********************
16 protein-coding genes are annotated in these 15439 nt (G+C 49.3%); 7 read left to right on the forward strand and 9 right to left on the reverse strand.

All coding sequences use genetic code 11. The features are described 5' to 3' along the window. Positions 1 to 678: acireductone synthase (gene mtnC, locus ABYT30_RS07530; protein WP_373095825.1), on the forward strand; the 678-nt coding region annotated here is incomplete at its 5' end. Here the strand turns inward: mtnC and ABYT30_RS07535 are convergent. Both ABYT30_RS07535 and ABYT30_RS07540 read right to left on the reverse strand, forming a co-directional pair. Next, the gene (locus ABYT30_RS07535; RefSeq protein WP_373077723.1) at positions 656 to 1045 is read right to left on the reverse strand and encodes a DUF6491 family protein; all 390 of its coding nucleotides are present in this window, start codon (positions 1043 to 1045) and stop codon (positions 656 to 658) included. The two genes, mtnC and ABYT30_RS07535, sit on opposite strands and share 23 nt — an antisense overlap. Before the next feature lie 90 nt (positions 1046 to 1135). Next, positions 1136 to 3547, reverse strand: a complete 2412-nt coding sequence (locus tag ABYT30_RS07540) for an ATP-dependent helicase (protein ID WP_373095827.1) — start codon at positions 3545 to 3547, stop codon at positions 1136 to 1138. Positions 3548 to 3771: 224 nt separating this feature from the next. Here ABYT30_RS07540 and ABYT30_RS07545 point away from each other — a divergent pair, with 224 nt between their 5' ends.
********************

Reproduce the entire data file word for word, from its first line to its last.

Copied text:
16 protein-coding genes are annotated in these 15439 nt (G+C 49.3%); 7 read left to right on the forward strand and 9 right to left on the reverse strand.

All coding sequences use genetic code 11. The features are described 5' to 3' along the window. Positions 1 to 678: acireductone synthase (gene mtnC, locus ABYT30_RS07530; protein WP_373095825.1), on the forward strand; the 678-nt coding region annotated here is incomplete at its 5' end. Here the strand turns inward: mtnC and ABYT30_RS07535 are convergent. Both ABYT30_RS07535 and ABYT30_RS07540 read right to left on the reverse strand, forming a co-directional pair. Next, the gene (locus ABYT30_RS07535; RefSeq protein WP_373077723.1) at positions 656 to 1045 is read right to left on the reverse strand and encodes a DUF6491 family protein; all 390 of its coding nucleotides are present in this window, start codon (positions 1043 to 1045) and stop codon (positions 656 to 658) included. The two genes, mtnC and ABYT30_RS07535, sit on opposite strands and share 23 nt — an antisense overlap. Before the next feature lie 90 nt (positions 1046 to 1135). Next, positions 1136 to 3547, reverse strand: a complete 2412-nt coding sequence (locus tag ABYT30_RS07540) for an ATP-dependent helicase (protein ID WP_373095827.1) — start codon at positions 3545 to 3547, stop codon at positions 1136 to 1138. Positions 3548 to 3771: 224 nt separating this feature from the next. Here ABYT30_RS07540 and ABYT30_RS07545 point away from each other — a divergent pair, with 224 nt between their 5' ends.